(Sometimes, Nori hated that it was so well known those of the Ri Line came ‘from the wrong side of the sheets’ . It gave people ideas that Nori had to kill them for.)

(Bloodstains were a pain to get rid of before he went home.)

Nori cared about his family, and Magpie had gone out of her way to save it. So it didn’t matter that he had never actually talked to her, he kept her aware of Ered Luin’s movements via a series of drop points, his own network, Dori himself, signals, and some clever signs.

She was Magpie, and he was Scarecrow. They worked together, and Nori respected her, and she respected him.




Hawthorn Baggins-Took was one of the Shire’s best .

The outside world didn’t know it, but the race of hobbits was a very deadly one. They had not always been so, but a series of attacks fifty or so years before Hawthorn herself had been born saw their race adapting.

Hobbits were small, and naturally quiet, with a tie to the earth, with the ability to go unnoticed if they wished it. Once the attacks had gotten particularly vicious the Hobbits had finally chosen to fight back. They learned, and the culture changed. The Thain of the time had sworn no hobbit would ever be as helpless as they had been.

She supposed the rest of the world would call them ‘assassins’. For a race that could make themselves so unnoticed, it only seemed natural that they’d lean more towards quick and quiet kills.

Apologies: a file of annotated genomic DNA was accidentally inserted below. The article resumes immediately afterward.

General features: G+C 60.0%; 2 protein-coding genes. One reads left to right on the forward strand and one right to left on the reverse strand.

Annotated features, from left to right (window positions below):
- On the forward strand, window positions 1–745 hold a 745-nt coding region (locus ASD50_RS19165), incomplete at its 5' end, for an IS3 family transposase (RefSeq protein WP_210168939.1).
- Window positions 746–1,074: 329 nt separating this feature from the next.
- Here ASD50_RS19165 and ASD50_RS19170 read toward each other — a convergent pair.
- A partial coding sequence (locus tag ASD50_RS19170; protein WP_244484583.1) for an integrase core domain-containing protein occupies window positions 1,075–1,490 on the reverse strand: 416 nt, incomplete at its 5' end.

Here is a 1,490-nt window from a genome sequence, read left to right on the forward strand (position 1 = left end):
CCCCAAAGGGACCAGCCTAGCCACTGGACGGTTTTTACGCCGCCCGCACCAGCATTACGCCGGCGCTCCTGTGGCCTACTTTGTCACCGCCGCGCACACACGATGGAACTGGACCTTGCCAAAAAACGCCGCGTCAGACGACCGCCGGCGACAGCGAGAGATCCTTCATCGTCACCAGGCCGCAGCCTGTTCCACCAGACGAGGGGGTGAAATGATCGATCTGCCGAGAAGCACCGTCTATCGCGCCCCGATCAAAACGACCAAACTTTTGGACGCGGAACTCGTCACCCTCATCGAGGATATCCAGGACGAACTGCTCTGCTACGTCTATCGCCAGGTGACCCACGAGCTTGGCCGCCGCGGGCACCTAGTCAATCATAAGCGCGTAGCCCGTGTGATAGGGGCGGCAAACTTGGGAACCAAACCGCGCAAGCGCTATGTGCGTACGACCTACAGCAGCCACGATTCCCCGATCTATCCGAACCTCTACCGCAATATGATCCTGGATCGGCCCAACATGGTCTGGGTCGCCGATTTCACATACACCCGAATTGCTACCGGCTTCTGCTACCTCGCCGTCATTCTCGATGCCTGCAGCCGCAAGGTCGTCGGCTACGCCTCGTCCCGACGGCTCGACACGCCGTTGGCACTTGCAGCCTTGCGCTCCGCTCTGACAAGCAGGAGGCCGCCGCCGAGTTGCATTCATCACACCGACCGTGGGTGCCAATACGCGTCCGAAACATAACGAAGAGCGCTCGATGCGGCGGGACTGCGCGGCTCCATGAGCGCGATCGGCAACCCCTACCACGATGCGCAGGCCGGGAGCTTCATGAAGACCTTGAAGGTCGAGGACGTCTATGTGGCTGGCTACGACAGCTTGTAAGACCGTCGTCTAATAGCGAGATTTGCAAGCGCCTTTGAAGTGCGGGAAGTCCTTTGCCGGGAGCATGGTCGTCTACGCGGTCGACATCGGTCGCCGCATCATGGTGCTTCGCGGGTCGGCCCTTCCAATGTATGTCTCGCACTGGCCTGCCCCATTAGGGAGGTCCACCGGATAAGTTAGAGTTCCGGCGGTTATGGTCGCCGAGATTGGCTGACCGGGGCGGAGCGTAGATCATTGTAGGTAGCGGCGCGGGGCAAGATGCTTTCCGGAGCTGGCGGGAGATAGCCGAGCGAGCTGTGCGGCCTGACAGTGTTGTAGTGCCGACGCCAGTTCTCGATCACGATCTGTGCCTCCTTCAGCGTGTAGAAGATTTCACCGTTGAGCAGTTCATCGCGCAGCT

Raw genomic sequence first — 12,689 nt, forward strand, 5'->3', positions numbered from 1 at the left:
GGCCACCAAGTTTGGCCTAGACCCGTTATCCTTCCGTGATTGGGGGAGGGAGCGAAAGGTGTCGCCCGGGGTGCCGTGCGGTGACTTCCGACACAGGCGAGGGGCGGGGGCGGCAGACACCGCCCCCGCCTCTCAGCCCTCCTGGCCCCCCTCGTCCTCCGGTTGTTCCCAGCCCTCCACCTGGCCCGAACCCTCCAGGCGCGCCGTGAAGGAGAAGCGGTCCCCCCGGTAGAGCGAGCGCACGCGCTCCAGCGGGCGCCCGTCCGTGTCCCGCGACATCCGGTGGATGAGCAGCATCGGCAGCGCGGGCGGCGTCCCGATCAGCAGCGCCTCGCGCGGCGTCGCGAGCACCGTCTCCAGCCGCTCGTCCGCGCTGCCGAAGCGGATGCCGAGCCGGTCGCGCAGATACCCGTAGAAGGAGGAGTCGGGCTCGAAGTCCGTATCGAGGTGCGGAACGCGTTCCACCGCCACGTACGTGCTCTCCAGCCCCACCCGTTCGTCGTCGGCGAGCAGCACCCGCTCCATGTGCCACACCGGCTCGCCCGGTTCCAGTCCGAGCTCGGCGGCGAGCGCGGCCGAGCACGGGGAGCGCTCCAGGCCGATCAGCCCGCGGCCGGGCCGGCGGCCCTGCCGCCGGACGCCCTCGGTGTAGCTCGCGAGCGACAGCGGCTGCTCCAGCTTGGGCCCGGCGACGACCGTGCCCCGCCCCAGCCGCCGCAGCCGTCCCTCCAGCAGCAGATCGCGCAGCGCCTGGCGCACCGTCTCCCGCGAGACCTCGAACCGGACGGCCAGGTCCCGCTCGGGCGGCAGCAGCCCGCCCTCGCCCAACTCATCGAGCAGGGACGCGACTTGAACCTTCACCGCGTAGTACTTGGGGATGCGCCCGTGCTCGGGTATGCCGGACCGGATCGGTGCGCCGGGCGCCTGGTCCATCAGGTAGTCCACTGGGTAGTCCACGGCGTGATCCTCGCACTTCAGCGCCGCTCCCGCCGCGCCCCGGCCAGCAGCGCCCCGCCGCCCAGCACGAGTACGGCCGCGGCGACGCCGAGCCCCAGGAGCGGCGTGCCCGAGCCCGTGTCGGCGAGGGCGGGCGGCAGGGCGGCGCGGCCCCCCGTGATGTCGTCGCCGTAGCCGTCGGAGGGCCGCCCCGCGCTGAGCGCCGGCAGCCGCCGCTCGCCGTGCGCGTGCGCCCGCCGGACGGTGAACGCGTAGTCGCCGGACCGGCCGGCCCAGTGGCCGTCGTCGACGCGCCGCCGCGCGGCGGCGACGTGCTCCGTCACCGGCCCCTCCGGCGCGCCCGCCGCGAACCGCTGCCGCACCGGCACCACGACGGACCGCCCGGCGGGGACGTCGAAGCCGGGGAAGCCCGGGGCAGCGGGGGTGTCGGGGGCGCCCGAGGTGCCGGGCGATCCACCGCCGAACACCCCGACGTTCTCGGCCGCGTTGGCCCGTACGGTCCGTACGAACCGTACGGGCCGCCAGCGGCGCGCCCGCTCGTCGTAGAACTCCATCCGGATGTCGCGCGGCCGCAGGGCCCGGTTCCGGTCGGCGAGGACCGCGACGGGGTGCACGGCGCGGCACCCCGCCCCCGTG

And while that was technically true, hobbits had a particular set of rules and requirements that needed to be met before they would attack Outsiders for any reason. They did not kill for sport, or without due cause. They were, despite their habits a peaceful people, in a way.

Their targets were always the kind of people that needed to ‘disappear’.

It had been a bit of an accident really, the first time a hobbit really lived up to the title ‘assassin.’

One of the Lavender Took’s friends had gotten into trouble with the underbelly of Bree, and then Lavender had gotten caught up in the middle of it. Lavender had taken offence to the assassin sent after her friend, and attacked back. She’d won.

Lavender Took would later find out that the assassin she had attacked was a rather big fish , and in attacking him, she had brought the attention of the Underworld on herself. So it was that the Hobbits of the Shire- beginning with the Tooks- found themselves getting into trouble with those that recognized their species and remembered Lavender Took. (This was also why hobbits had taken to wearing boots out on jobs. At least that way no one was sure if it was a hobbit or a short dwarf.)